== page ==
New test method: Simulating in vitro what happens with proteins in vivo
Bern, 19.03.2019 - Take protein – for instance, in the form of skimmed-milk powder – and put a pinch of it in a test tube. To determine how efficiently this dietary protein is converted into endogenous protein, follow the recipe described in the online science magazine Nature Protocols step-by-step in the laboratory. And voilà, the value of the protein, i.e. its benefit for humans, is revealed. An international team of scientists has successfully developed a harmonised method for the in vitro digestion of proteins. At the helm of the 15-nation research team are Ireland, Spain, and Switzerland, represented by Agroscope.
Proteins, peptides and free amino acids are the three stages of protein digestion. After food is broken down into smaller pieces in the mouth by chewing, these digestive steps in both humans and pigs take place chiefly in the stomach and small intestine. The present internationally published protocol describes how these digestive stages can be reproduced in vitro; the method is ‘physiological’, i.e. it reflects the natural conditions in the digestive tract.
Simulating human nutrition in vitro as accurately as possible
The in vitro dietary-protein digestion method is the result of an international collaboration, with the participation of Agroscope in the COST Infogest project from 2011 to 2015. Infogest is an open research network with over 260 specialists in the food, biochemistry, nutrition and health sectors, from 90 institutions in 32 countries; the method published in Nature Protocols was authored by an Infogest subgroup consisting of researchers from 15 countries, whose main objective was to understand the impact of foods on human health.
Within the food research sector, the COST Infogest project aimed to make use of a simple system to simulate human nutrition as accurately as possible in vitro. The methods used in the various partner countries had to be adapted and harmonised, so that researchers could compare and exchange their results. By comparing the results of the digestion protocols of the different Infogest members for/usingskimmed-milk powder, they derived a harmonised protocol. The methods developed by Agroscope to monitor the different stages of digestion, such as the (nowadays internationally recognised and used) peptide model derived from protein degradation (amino-acid counting method), is of crucial importance in this research work.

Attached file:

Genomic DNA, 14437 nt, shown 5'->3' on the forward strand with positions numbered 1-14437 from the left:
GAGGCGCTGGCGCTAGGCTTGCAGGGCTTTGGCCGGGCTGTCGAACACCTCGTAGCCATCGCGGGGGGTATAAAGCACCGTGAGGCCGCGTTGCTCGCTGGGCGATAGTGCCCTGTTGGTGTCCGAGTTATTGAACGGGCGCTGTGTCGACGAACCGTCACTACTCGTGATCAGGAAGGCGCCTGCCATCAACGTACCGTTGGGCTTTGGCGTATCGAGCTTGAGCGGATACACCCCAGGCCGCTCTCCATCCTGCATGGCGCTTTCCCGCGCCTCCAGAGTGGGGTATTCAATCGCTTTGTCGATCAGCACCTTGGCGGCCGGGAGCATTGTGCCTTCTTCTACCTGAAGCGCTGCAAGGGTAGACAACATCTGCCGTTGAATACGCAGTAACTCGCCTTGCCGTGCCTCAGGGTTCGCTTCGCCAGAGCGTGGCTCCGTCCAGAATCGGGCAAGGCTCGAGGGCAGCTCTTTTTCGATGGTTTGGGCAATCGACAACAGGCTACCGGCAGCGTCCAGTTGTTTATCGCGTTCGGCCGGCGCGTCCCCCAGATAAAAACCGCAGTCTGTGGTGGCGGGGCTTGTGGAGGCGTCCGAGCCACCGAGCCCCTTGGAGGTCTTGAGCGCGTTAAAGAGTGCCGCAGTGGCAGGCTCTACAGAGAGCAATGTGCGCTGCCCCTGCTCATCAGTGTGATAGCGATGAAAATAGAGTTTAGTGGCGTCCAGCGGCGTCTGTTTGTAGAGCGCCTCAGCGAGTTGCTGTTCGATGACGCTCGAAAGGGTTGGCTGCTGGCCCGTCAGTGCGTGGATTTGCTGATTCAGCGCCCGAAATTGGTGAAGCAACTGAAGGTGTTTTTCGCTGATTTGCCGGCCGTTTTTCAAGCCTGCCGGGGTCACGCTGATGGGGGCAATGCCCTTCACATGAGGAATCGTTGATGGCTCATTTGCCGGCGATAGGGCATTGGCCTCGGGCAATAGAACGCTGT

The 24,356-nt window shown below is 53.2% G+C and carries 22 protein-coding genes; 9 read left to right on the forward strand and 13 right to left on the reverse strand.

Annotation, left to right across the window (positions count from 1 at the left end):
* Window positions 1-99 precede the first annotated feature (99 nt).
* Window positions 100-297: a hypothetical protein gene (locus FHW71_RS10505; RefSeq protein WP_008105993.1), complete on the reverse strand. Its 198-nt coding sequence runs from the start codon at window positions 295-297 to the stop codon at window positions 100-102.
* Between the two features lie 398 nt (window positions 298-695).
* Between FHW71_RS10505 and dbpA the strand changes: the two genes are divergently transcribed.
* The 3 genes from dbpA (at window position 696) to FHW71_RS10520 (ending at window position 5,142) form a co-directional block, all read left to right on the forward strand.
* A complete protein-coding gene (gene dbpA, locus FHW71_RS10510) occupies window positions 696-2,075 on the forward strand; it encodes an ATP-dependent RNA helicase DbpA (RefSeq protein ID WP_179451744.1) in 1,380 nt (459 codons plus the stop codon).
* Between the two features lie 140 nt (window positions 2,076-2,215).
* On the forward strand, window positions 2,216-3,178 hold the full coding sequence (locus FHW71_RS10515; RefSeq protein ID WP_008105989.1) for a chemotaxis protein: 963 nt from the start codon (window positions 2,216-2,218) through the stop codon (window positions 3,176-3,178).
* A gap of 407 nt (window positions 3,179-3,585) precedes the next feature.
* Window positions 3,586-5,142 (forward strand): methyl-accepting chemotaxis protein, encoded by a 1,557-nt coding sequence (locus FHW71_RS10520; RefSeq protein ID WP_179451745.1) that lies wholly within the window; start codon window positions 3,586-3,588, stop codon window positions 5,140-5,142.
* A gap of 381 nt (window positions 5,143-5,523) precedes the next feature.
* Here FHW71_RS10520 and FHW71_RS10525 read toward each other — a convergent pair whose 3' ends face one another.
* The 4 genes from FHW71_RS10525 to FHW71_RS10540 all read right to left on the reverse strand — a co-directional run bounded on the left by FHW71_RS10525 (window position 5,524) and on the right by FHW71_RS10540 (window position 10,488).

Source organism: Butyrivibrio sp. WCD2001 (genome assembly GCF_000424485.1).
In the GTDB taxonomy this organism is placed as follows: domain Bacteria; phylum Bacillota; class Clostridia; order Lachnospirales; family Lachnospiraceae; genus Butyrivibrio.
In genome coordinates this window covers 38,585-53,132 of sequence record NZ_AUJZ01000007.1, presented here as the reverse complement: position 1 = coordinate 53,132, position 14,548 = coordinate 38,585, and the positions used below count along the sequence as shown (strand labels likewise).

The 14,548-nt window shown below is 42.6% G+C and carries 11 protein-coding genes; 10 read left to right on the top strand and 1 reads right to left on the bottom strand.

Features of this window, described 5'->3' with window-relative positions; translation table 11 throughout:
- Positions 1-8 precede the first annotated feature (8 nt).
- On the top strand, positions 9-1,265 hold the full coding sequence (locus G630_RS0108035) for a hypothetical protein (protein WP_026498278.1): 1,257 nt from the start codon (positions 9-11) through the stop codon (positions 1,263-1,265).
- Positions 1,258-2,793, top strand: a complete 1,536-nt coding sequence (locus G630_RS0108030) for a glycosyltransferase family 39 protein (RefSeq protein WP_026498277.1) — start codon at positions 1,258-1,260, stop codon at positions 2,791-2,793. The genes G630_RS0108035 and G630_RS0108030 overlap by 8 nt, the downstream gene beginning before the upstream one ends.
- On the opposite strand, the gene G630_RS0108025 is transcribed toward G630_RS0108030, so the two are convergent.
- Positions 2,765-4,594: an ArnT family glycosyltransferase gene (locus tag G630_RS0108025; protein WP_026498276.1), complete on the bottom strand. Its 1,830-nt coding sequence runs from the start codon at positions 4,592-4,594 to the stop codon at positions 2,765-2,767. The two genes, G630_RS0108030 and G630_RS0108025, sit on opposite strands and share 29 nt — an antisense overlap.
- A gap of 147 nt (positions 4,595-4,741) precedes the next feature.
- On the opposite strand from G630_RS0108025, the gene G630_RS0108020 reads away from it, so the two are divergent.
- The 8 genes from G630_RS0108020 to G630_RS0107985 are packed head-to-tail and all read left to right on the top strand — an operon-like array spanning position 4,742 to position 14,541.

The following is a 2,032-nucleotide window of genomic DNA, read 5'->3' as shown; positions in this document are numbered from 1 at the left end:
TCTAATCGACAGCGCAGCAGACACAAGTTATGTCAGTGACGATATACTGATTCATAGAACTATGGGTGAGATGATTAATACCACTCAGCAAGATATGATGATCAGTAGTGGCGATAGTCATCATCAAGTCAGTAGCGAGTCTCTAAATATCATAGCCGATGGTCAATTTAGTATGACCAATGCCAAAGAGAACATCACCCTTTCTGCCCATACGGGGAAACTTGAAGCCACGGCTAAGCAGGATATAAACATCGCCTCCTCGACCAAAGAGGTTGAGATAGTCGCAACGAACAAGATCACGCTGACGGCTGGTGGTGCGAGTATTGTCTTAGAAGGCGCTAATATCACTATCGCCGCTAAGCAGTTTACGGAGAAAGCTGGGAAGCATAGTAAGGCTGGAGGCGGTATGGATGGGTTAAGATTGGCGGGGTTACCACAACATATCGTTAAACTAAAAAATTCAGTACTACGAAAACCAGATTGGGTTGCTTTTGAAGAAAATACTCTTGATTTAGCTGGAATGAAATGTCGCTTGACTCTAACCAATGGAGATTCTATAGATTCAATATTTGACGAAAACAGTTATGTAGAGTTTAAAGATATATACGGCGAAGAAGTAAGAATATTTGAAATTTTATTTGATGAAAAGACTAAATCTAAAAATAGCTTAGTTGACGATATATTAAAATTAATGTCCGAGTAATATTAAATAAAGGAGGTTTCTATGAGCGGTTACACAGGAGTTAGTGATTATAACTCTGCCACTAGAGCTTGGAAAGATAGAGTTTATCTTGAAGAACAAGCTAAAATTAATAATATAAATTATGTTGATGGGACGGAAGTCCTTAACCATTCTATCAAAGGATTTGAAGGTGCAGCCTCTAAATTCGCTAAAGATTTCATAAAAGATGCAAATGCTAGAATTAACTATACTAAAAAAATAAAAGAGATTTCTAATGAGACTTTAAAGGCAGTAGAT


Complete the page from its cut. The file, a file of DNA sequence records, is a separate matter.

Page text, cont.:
For the validation of the new in vitro method, researchers tested how accurately it reflected natural/physiological digestion. The results of experiments carried out in parallel in the laboratory and using pigs were highly concordant. The bottom line is that the in vitro system allows us to draw very precise physiological conclusions; it is ideal for simulating digestive processes, and evaluating them both qualitatively and quantitatively.
New method can replace animal testing
Nature Protocols, where the in vitro protein-digestion method was published, is an online science magazine of the Nature Publishing Group. It only publishes high-quality, citable, internationally peer-reviewed protocols which describe scientific methods in recipe format. The method that has just been published is a new edition of a prototype, already published in 2014, which contains suggestions for improvements and more detailed explanations of the different steps of the method. "A method published in “Nature Protocols” must be used and recognized worldwide, but it must contain something new," explain Charlotte Egger and Reto Portmann, who work at Agroscope on the Infogest project. "This published protocol describes a highly cited method; the prototype of the method published by the same international team of authors in 2014 has already been cited more than 500 times. Furthermore, the method could enable the replacement of various animal and clinical experiments in future, in keeping with the ‘three Rs’ principle in animal testing: ‘replace, reduce, refine’.
International research into protein digestibility continues. After the development of the in vitro digestion method and the international publication of the related protocol, the following year will see international standardisation according to the ISO-IDF standard. What’s more, in 2018 Agroscope launched a PhD thesis with the aim of implementing this in vitro method in practice. For the time being, the value of ten different protein sources will be tested. These proteins will ideally then become new international standards. The long-term aim of this work is not only to improve dietary recommendations for humans, but also to determine the ecological footprint of foods on the basis of their value. Initial results are expected in 2021.
Link to protocol in Nature Protocols
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